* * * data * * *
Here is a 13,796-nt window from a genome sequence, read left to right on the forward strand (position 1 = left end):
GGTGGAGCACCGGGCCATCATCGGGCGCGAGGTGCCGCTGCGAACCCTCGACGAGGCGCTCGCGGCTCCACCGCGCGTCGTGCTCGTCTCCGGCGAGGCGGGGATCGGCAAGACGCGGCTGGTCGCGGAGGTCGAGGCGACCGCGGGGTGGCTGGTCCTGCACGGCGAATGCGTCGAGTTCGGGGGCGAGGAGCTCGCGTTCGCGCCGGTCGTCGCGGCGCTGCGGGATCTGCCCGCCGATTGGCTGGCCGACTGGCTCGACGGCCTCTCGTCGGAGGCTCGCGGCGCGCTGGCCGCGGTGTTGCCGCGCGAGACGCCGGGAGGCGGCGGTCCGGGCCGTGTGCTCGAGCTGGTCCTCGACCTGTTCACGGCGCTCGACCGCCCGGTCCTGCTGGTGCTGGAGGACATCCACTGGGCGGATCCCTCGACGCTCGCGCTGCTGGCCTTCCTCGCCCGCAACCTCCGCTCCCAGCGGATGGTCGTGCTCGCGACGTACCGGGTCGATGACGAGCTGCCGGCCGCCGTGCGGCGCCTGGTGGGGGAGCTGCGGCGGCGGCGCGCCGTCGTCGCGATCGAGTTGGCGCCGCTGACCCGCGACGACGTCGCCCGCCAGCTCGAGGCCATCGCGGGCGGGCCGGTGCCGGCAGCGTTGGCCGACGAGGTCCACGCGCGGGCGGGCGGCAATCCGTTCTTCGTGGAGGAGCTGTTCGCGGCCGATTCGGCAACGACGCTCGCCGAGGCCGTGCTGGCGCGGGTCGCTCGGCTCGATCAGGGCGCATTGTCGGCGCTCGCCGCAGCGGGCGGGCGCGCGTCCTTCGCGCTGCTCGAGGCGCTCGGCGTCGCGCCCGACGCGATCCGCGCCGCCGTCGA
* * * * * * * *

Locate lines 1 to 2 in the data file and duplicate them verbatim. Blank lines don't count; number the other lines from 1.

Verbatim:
Here is a 13,796-nt window from a genome sequence, read left to right on the forward strand (position 1 = left end):
GGTGGAGCACCGGGCCATCATCGGGCGCGAGGTGCCGCTGCGAACCCTCGACGAGGCGCTCGCGGCTCCACCGCGCGTCGTGCTCGTCTCCGGCGAGGCGGGGATCGGCAAGACGCGGCTGGTCGCGGAGGTCGAGGCGACCGCGGGGTGGCTGGTCCTGCACGGCGAATGCGTCGAGTTCGGGGGCGAGGAGCTCGCGTTCGCGCCGGTCGTCGCGGCGCTGCGGGATCTGCCCGCCGATTGGCTGGCCGACTGGCTCGACGGCCTCTCGTCGGAGGCTCGCGGCGCGCTGGCCGCGGTGTTGCCGCGCGAGACGCCGGGAGGCGGCGGTCCGGGCCGTGTGCTCGAGCTGGTCCTCGACCTGTTCACGGCGCTCGACCGCCCGGTCCTGCTGGTGCTGGAGGACATCCACTGGGCGGATCCCTCGACGCTCGCGCTGCTGGCCTTCCTCGCCCGCAACCTCCGCTCCCAGCGGATGGTCGTGCTCGCGACGTACCGGGTCGATGACGAGCTGCCGGCCGCCGTGCGGCGCCTGGTGGGGGAGCTGCGGCGGCGGCGCGCCGTCGTCGCGATCGAGTTGGCGCCGCTGACCCGCGACGACGTCGCCCGCCAGCTCGAGGCCATCGCGGGCGGGCCGGTGCCGGCAGCGTTGGCCGACGAGGTCCACGCGCGGGCGGGCGGCAATCCGTTCTTCGTGGAGGAGCTGTTCGCGGCCGATTCGGCAACGACGCTCGCCGAGGCCGTGCTGGCGCGGGTCGCTCGGCTCGATCAGGGCGCATTGTCGGCGCTCGCCGCAGCGGGCGGGCGCGCGTCCTTCGCGCTGCTCGAGGCGCTCGGCGTCGCGCCCGACGCGATCCGCGCCGCCGTCGA